Monday is the day many people in the hospitality and retail industries have been counting on for big sales - the 14th is Valentine's Day, otherwise known as an excuse to buy your sweetheart chocolate, flowers and a socially-distanced dinner.
I used to feel sad for people who were uncoupled at times like these, even during a commercially-manufactured event.
I would think how unfortunate it was that people lived partner-less lives.
But flying solo the past few years has disabused me of the idea singles were mostly lonely people pining for connection.
While I know those folks exist, I also know quite a few Kiwis who are happily un-coupled, some by circumstance, others by choice.
Census data released in 2019 shows that 405,000 people live alone in Aotearoa. That's 36,000 more than in 2013.
One-person dwellings were the second-most common household type, behind two-occupant households - at 519,561.
Even though singledom is reaching new highs, thanks to longer lives and more autonomy for women (and men), the myth of the lonely single persists. You can't possibly be happy; it's unnatural to not have a partner; you'll die alone are all things I've read and heard.
Some romantically-attached people cannot conceive of a life different from the one they're living; others resent the idea of anyone making their way in the world without the presumed safety net of another human.
Many studies have shown that those assumptions about lonely, unhappy singles are wrong: German research published last month in Psychology Today found single individuals are, in general, satisfied with singlehood and with life.
Of course, singles are not a homogeneous group: A 2016 Statistics New Zealand report showed within the category of living alone there was great diversity in people's socio-economic and demographic characteristics and their social outcomes.
The same study found people who lived alone were more likely than those not living alone to say they had felt lonely the last four weeks (50 per cent compared with 34 per cent). This was true for men and women regardless of age.
The German study found that typically, those less satisfied with their singlehood were "men, people with more education, worse health, and lower life satisfaction". Individuals with higher singlehood satisfaction, the data showed, were more likely to be women, younger, have less education, and be in better health.
Yet another analysis published in the journal Applied Research in Quality of Life in 2019 found that unmarried people have a unique advantage: They are more active socially, which means they're sometimes even happier than their married counterparts.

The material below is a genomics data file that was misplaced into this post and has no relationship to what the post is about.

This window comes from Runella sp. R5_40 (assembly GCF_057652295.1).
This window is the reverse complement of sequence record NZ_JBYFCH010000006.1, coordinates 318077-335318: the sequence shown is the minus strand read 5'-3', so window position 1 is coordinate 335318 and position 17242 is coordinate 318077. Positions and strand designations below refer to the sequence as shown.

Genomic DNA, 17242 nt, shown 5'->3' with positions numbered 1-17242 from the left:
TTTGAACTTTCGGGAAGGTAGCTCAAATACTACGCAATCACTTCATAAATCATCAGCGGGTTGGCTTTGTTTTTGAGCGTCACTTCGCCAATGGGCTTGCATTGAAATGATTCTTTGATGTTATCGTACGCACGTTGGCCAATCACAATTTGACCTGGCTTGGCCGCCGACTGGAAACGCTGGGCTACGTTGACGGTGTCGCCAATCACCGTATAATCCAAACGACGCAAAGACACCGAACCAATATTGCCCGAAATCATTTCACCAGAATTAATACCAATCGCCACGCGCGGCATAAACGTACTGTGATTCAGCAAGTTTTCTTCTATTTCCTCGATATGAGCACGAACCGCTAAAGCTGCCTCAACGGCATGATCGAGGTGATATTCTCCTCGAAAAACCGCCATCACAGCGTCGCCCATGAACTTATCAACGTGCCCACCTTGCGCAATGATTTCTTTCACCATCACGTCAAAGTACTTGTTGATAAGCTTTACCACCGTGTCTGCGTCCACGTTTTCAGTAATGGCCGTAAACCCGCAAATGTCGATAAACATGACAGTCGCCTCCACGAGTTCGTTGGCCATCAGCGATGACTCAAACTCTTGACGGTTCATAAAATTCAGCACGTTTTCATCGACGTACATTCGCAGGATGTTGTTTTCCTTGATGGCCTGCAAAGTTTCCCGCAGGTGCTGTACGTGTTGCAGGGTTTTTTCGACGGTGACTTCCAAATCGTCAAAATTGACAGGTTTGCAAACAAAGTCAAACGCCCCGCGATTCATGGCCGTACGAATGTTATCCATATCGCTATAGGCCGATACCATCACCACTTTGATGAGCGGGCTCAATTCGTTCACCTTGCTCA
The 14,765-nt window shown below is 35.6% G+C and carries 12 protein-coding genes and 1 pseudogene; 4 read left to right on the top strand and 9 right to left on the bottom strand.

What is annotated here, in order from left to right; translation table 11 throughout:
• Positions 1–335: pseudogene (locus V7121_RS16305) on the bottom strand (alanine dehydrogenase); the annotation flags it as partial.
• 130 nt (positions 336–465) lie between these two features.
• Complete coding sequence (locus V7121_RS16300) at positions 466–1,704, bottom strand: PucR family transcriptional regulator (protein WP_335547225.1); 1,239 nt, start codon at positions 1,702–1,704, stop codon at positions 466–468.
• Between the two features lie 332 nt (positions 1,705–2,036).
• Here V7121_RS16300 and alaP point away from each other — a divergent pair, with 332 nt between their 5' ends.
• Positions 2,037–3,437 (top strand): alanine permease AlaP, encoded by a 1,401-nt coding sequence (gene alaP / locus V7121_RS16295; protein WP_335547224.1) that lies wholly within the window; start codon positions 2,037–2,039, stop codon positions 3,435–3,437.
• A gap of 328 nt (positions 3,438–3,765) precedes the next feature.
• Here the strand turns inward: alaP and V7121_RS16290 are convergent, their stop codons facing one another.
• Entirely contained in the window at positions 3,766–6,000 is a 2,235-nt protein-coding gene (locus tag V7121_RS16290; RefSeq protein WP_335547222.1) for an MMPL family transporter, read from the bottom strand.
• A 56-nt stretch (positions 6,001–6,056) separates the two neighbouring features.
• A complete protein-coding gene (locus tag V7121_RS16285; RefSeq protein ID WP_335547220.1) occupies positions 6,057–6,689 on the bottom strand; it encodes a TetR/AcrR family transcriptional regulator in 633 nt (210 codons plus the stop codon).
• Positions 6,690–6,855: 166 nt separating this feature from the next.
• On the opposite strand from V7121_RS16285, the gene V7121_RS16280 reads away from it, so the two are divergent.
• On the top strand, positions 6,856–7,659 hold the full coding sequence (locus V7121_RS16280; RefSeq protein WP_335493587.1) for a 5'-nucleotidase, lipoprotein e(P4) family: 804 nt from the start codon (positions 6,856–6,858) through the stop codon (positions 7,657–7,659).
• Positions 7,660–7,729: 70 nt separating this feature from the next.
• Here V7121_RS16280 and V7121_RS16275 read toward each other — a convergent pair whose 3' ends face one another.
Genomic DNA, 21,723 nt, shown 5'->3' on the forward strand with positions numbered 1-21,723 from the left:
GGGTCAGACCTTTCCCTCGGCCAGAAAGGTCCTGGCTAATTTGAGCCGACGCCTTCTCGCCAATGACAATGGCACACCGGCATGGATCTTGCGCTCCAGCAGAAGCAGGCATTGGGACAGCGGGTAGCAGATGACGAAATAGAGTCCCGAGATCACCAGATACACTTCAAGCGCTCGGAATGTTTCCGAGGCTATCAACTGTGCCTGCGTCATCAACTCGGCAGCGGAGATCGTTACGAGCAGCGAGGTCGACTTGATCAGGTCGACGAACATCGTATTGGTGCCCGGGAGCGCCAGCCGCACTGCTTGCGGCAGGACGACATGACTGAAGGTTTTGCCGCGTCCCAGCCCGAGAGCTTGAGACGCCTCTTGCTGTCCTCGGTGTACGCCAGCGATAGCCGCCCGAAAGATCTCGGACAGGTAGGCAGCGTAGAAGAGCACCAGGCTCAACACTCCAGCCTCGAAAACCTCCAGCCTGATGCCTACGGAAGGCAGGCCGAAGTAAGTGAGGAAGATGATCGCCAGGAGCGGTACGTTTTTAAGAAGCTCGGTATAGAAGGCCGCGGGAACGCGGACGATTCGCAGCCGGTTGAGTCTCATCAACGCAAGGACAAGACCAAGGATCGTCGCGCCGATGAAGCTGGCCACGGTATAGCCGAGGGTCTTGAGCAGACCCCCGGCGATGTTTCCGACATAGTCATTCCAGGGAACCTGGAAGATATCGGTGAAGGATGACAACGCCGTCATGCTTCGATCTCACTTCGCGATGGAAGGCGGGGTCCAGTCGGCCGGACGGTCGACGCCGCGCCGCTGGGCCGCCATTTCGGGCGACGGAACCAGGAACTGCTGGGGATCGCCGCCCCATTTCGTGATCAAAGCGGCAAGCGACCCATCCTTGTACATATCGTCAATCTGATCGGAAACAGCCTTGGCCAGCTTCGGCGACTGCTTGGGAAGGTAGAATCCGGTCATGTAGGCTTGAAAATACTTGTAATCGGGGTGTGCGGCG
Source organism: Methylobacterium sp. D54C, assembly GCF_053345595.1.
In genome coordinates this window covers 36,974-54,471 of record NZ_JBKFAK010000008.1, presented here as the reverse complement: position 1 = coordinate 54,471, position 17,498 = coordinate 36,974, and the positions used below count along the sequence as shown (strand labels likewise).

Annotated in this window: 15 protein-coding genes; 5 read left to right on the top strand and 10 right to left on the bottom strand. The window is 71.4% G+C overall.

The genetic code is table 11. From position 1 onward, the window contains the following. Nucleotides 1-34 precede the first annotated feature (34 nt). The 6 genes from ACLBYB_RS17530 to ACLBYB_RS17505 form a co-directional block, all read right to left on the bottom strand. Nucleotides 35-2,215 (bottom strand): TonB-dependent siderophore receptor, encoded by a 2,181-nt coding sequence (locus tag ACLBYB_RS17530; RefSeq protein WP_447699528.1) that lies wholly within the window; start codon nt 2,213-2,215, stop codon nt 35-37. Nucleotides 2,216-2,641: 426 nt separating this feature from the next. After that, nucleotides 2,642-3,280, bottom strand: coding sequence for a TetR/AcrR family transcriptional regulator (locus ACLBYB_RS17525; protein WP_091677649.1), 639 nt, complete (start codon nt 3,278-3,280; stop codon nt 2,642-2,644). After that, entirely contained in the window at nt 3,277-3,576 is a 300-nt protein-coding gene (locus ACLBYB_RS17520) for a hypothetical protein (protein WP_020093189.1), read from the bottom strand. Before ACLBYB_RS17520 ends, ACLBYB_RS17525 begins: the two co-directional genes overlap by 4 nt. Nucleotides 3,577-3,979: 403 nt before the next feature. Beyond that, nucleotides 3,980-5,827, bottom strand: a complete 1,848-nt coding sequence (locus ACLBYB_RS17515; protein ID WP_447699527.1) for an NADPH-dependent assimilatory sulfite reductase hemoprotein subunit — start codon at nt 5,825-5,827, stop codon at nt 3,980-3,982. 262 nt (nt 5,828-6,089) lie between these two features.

Data was pulled from surveys conducted in 32 European countries over more than a decade. It found while married people were happier on average than unmarried people, those unmarried people who showed the highest levels of social interactions were happier than the average married person.
What do conflicting findings mean? That we need more research into the lives of single people, a subject which is growing in tandem with the number of one-person households.
Whether you're happy or less-than-satisfied, coupledom is no cure for discomfort.
People whose unions have permanently fractured often say their loneliest times happened within the confines of a ruptured relationship.
Many solo flyers still dabble in dating and romance. But we may also not feel the need to leap at any offer.
The older I get, the more I question whether there's someone for everyone.
It's not only that the pickings are slim past mid-life, but also that it's easier to appreciate holding space for yourself and for people who matter to you when you like your own company.
To find ease and agency as a sole trader rather than half of a corporation.
Another myth about single people is that the absence of a romantic partner equals the absence of love.
Those of us who have family, friends and/or children know something the Greeks revealed to the world through language early on - that love has many guises: not just eros (romantic), but also philia (authentic friendship); storge (familial) and philautia (self-love).
It is difficult to integrate love for anyone else into our own paradigms if that last element, philautia, is missing.
This kind of knowing and acceptance makes it possible to open our hearts to others and to reject people who would do us harm.
It's also better to try to find someone when you feel complete - you're not trying to fill a hole, but to complement the rich life you already lead.
Cupid needs a break, too, to catch up with friends over strawberry slushies and guacamole. It's not a bad way to recharge.
Single? Buy some flowers for that special someone: you.